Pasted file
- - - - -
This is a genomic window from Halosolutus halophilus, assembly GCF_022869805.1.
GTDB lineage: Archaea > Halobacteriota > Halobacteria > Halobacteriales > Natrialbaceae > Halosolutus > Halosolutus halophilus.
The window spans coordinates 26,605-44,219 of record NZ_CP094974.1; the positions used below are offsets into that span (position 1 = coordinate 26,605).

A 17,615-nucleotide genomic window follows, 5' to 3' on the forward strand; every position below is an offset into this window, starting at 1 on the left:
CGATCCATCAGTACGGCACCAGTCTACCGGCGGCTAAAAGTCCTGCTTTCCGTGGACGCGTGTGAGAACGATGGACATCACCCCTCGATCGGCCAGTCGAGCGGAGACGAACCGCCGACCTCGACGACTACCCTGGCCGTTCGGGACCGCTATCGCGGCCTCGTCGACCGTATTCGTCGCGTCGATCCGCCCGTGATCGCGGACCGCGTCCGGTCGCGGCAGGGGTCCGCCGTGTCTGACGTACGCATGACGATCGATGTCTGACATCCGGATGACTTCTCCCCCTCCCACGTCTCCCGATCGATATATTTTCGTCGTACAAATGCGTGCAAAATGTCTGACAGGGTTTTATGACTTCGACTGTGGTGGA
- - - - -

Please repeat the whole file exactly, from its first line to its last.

This is a genomic window from Halosolutus halophilus, assembly GCF_022869805.1.
GTDB lineage: Archaea > Halobacteriota > Halobacteria > Halobacteriales > Natrialbaceae > Halosolutus > Halosolutus halophilus.
The window spans coordinates 26,605-44,219 of record NZ_CP094974.1; the positions used below are offsets into that span (position 1 = coordinate 26,605).

A 17,615-nucleotide genomic window follows, 5' to 3' on the forward strand; every position below is an offset into this window, starting at 1 on the left:
CGATCCATCAGTACGGCACCAGTCTACCGGCGGCTAAAAGTCCTGCTTTCCGTGGACGCGTGTGAGAACGATGGACATCACCCCTCGATCGGCCAGTCGAGCGGAGACGAACCGCCGACCTCGACGACTACCCTGGCCGTTCGGGACCGCTATCGCGGCCTCGTCGACCGTATTCGTCGCGTCGATCCGCCCGTGATCGCGGACCGCGTCCGGTCGCGGCAGGGGTCCGCCGTGTCTGACGTACGCATGACGATCGATGTCTGACATCCGGATGACTTCTCCCCCTCCCACGTCTCCCGATCGATATATTTTCGTCGTACAAATGCGTGCAAAATGTCTGACAGGGTTTTATGACTTCGACTGTGGTGGA